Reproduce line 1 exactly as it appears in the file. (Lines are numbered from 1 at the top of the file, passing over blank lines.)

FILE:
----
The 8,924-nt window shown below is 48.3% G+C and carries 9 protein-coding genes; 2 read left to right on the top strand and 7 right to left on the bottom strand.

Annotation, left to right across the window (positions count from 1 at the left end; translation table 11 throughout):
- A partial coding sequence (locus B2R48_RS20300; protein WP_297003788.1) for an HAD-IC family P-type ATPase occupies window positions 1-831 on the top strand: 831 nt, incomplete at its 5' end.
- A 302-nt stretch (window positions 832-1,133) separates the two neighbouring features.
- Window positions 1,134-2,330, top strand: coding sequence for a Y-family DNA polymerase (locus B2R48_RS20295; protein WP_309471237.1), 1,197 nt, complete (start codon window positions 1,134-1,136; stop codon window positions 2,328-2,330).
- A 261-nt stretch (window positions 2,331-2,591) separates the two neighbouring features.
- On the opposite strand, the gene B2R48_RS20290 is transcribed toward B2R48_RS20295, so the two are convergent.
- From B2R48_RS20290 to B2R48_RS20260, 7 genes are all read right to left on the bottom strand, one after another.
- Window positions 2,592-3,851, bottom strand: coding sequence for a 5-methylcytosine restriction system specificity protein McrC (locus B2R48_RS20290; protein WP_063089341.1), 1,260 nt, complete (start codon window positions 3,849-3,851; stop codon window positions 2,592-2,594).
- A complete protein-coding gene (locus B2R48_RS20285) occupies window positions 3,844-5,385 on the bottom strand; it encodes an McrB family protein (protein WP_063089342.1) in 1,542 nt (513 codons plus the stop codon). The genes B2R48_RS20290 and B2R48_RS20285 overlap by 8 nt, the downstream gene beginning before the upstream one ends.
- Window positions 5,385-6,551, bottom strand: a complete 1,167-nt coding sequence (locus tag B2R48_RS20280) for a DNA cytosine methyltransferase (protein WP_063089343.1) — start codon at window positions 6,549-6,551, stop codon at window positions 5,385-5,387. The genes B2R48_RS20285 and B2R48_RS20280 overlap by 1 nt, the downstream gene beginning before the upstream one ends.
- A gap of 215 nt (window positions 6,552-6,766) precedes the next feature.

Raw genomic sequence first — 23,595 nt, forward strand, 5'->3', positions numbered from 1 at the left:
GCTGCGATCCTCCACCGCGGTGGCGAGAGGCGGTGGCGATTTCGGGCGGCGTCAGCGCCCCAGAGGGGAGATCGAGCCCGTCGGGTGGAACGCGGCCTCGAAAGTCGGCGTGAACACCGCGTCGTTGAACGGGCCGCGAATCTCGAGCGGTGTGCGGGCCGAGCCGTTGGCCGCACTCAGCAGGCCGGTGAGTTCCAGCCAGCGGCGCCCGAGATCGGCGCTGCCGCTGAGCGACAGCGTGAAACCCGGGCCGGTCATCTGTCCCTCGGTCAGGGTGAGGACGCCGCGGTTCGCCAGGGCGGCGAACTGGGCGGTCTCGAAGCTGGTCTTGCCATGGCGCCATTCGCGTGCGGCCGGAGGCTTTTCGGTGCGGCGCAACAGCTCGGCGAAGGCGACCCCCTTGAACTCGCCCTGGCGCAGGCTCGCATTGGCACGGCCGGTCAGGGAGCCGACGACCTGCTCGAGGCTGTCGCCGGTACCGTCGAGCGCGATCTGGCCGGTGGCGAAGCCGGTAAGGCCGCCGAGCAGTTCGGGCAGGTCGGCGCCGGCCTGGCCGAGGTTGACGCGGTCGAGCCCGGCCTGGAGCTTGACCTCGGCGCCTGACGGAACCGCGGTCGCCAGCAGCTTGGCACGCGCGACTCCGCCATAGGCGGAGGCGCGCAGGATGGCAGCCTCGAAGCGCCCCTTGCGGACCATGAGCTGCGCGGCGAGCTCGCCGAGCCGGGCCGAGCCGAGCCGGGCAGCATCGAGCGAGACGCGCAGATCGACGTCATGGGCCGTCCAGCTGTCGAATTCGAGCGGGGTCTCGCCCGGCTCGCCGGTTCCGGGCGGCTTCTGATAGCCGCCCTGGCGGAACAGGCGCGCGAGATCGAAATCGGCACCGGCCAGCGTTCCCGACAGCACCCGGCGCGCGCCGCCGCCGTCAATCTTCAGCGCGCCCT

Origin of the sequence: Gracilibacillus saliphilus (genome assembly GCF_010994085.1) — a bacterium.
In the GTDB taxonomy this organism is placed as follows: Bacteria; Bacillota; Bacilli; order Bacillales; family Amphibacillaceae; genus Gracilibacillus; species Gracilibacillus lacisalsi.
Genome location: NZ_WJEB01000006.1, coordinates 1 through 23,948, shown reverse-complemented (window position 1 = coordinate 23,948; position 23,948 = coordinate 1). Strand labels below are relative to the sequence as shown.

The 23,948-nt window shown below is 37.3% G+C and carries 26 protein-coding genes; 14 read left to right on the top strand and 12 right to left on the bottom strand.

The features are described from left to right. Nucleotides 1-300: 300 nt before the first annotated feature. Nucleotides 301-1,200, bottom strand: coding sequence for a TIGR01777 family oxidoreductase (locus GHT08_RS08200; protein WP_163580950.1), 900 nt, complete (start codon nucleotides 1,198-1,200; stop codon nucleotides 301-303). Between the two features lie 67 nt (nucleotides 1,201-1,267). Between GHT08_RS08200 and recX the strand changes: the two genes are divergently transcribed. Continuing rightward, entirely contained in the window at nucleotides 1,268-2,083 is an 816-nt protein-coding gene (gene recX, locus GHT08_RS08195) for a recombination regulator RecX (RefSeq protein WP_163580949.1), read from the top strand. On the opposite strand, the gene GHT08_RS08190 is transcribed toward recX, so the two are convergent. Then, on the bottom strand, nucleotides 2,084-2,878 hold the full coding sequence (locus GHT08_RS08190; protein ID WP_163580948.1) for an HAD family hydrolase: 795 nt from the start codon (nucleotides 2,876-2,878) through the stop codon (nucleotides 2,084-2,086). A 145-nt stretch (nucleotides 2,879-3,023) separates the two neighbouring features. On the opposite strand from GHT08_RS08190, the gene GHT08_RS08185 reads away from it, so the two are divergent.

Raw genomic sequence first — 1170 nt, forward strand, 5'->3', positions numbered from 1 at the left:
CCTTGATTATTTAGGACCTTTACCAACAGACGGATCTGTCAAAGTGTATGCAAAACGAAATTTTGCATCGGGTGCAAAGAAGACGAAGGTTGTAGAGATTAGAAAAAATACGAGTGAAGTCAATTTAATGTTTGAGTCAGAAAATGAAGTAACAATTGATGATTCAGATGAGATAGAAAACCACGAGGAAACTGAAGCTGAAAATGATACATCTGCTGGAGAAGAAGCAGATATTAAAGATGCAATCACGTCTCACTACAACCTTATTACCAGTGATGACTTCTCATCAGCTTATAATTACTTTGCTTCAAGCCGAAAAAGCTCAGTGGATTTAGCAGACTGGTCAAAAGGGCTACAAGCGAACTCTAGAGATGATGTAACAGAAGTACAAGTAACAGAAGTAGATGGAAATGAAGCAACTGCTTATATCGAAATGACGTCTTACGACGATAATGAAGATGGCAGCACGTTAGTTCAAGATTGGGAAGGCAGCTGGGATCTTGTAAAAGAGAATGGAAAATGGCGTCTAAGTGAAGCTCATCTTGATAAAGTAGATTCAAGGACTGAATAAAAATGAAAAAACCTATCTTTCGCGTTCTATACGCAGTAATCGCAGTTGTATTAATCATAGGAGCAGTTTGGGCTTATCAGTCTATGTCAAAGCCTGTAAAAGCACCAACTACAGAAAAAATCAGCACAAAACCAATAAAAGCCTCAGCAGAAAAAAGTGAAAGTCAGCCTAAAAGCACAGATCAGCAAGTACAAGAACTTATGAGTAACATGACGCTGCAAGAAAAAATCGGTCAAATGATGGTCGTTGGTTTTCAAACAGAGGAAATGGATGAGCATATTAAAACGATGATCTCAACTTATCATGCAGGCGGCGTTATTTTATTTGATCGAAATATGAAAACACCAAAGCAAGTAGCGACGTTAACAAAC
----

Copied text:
The 8,924-nt window shown below is 48.3% G+C and carries 9 protein-coding genes; 2 read left to right on the top strand and 7 right to left on the bottom strand.